Seeking refuge — The journey
This unit of work, Seeking refuge — The journey, allows students to explore the human face of the journey undertaken by refugees and asylum seekers, and to create a digital story to reflect what they learn.
Texts used include The Happiest Refugee: A memoir by Anh Do, Mahtab’s Story a novel by Libby Gleeson, the non-fiction text Children of War: Voices of Iraqi refugees by Deborah Ellis, and the graphic novel The Arrival by Shaun Tan.
Australian curriculum links
The general capabilities emphasised in this unit of work are literacy, information and communication technology (ICT) capability, critical and creative thinking and intercultural understanding.
See how this unit relates to Australian Curriculum: English content descriptions and NSW Syllabus outcomes.
This unit provides opportunities to explore the ideas that:
- wars, disaster, persecution and poverty can make it necessary for people to leave their homes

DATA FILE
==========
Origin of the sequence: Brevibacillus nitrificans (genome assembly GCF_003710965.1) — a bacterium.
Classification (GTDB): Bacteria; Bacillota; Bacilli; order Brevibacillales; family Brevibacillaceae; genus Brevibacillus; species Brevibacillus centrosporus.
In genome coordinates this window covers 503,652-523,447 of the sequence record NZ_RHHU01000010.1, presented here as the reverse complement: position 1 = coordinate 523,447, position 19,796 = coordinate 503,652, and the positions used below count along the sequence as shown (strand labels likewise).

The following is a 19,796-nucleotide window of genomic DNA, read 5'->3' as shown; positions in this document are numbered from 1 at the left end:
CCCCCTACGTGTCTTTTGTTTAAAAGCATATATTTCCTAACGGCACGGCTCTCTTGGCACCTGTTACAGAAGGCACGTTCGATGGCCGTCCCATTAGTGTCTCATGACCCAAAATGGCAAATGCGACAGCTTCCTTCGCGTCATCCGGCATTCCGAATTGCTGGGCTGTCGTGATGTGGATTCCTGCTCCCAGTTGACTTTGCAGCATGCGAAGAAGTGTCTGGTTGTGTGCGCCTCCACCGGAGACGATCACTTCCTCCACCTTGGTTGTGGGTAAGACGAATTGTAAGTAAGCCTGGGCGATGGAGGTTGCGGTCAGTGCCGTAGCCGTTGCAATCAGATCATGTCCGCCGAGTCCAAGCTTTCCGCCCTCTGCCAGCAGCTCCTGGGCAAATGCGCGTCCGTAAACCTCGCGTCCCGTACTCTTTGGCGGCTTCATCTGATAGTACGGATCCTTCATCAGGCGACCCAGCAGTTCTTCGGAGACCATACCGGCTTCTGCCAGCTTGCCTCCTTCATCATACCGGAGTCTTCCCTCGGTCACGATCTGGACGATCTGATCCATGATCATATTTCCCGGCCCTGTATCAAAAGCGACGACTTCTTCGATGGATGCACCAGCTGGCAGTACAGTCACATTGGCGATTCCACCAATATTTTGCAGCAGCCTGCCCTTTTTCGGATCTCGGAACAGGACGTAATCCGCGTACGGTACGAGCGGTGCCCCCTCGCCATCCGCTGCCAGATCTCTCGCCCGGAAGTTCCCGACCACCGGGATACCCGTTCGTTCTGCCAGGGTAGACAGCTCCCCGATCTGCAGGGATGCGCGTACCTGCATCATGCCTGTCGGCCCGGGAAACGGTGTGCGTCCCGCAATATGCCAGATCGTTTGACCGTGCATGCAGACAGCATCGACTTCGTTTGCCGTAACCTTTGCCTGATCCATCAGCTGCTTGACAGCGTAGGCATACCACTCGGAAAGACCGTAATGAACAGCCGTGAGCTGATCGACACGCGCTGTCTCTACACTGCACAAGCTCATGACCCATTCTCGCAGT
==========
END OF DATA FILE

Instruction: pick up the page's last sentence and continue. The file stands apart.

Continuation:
- the decision to leave home is difficult to make and the journey is often dangerous
- asylum seekers and refugees can often spend years in difficult conditions in refugee camps and detention centres before they are offered resettlement
- it can be difficult to adjust to life in a new country, especially when the media negatively portrays refugees and asylum seekers.
Teaching and learning activities
- Introduce the unit with the refugee’s journey and Anh Do
- The journey as narrative structure
- ‘Leaving home’ and ‘On the road’
- Seeking refuge and resettlement
For the teacher
Find supplementary resources for Get Connected issues from World Vision Australia.
The Refugee Council of Australia, who allowed the reproduction of the case study Najeeba from Afghanistan have other refugee stories on their website, and also a list of books and novels on refugee and asylum seeker issues.
The public broadcaster, SBS, through the series and website Go Back to Where You Came From provides a first-hand account of the international refugee experience.
Teachers notes (.pdf 49.5 kB) are available for Mahtab’s Story by Libby Gleeson.